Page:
One of the principles of Passive House design is building an efficient envelope that is superinsulated, airtight, and thermal-bridge-free. If a foundation in a cold space is joined to a foundation in a heated space there are several potential issues. First, it provides a short circuit for heat to travel outside of the thermal envelope during heating season and for heat to enter the envelope during cooling season. This also could lead to interstitial condensation in the walls, promoting mold issues inside the wall at the junction of the short circuit. To minimize this transfer, the designer wanted to separate the thermal envelope of the house from the porch using 2 inches of EPS foam.
Because of the way the forms are connected it would have been possible to insert a piece of foam at the connection between the two foundations. However, once the concrete was poured there would be no guarantee the foam would stay in place. Additionally, there would be no way for the two foundations to be connected. So is there a way to do this using fancy Passive House materials? Probably. However, I had to work with what I have.
Our solution was two pours. The house foundation was poured first. The following day, the forms were removed and a piece of foam 8 inches wide was glued to the foundation at the point of connection between the two walls. We drilled holes through the foam and into the newly hardened concrete, then glued rebar into the holes with epoxy. The forms could then be set up and the concrete for the second foundation poured. The rebar makes a semi-rigid connection between the two foundations.
Calculating energy losses of thermal bridging
Is there an energy penalty for using rebar? There definitely is! It is a thermal bridge directly into the foundation. But since the heat flow is proportional to the area, one would expect the cross-section for several pieces of rebar to be much less than the area connecting the two walls.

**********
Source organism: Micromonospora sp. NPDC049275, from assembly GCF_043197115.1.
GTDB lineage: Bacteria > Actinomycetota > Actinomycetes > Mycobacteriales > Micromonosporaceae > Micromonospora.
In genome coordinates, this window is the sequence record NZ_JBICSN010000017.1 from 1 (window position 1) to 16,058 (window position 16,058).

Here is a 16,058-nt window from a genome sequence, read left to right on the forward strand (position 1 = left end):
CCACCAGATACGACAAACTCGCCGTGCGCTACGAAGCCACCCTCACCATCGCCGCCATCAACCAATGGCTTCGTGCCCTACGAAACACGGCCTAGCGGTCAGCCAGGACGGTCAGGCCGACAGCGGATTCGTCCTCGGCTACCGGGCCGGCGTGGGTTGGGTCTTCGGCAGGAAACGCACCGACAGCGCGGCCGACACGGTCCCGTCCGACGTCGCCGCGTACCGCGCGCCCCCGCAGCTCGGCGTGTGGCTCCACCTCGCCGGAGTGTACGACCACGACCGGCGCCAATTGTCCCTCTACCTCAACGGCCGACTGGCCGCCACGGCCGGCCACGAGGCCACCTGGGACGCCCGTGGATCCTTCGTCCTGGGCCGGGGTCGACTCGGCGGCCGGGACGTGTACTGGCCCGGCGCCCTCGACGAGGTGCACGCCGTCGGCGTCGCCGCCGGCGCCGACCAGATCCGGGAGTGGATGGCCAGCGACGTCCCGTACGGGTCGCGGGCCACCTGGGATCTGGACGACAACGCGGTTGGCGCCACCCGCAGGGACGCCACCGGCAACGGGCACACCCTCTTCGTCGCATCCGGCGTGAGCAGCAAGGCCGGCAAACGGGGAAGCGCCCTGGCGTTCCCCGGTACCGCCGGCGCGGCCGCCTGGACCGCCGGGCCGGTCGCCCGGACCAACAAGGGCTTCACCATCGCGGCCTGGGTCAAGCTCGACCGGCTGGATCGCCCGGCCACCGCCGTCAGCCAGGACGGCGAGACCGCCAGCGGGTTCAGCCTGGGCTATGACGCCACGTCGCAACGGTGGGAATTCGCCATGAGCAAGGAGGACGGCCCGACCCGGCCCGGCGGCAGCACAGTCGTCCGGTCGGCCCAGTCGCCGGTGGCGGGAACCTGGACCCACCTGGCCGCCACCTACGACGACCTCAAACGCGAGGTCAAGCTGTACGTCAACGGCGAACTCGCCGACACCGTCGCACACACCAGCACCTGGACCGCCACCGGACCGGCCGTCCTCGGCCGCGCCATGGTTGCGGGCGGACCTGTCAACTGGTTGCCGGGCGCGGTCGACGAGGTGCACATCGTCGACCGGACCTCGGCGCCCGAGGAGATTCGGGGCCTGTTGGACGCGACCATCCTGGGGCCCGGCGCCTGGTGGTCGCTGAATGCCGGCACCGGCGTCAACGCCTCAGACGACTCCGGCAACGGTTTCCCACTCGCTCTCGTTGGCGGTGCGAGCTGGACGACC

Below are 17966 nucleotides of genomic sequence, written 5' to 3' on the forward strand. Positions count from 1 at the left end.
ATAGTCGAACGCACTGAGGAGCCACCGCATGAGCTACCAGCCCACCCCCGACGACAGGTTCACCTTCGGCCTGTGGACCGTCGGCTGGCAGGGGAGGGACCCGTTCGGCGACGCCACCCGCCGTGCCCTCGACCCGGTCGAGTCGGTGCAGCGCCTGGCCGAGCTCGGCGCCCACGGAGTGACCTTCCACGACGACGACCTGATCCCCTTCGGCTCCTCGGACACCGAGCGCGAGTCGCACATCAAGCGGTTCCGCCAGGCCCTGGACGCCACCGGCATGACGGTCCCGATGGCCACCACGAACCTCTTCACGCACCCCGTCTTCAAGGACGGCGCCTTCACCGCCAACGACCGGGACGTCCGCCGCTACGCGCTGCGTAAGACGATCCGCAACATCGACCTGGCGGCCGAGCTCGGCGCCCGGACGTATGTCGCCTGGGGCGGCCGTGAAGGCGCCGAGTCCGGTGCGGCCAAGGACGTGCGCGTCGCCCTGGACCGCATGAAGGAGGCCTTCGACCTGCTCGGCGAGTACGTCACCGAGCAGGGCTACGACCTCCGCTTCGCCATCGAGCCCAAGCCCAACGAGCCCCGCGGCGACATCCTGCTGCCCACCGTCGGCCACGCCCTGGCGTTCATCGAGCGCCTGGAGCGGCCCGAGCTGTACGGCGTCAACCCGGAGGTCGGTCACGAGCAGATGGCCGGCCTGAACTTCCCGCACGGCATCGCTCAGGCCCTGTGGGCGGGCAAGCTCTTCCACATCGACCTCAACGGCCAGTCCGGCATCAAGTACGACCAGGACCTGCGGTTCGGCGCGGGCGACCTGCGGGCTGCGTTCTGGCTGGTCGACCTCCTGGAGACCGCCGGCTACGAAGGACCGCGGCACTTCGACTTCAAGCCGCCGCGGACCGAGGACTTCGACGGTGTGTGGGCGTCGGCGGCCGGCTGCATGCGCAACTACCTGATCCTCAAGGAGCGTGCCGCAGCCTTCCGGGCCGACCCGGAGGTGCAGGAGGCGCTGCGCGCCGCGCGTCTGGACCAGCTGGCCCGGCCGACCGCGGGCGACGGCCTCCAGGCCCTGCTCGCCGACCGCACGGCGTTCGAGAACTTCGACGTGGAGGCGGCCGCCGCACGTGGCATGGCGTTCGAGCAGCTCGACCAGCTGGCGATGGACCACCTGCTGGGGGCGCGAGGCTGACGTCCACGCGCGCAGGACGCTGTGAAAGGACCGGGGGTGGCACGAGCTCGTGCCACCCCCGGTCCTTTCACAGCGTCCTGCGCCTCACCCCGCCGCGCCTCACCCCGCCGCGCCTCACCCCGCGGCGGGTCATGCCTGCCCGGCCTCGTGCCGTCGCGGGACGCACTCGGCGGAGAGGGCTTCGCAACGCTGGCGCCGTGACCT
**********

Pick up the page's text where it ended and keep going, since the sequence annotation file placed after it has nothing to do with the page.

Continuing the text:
Using some highly simplified assumptions, I determined that using the rebar has an energy penalty about 14 times less then leaving the concrete connected; it’s safe to assume the energy lost is about an order of magnitude less when using the rebar. Using data found online, I calculated the power lost through the rebar could be as high as 0.5 W/ degree C. So a temperature differential between the outside foundation and the inner foundation of 15° would mean an energy loss of about 7.5 watts. With the concrete walls joined together, the power lost through the wall would be about 9.2 W/ degree, equating to about 140 watts. Assuming the temperature differential between the foundations is at least 15°C for one-third of the year, this equates to almost 400 kWh of energy, or about $40 on my electricity bill.
This is significant and has a short payback for the time invested. But keep in mind there are a lot of assumptions here. The total energy savings is really still a question left up to energy modeling. But for the cost of rebar, epoxy, a masonry drill bit (about $70), and some minor inconvenience associated with doing two pours, I figured it was worth it.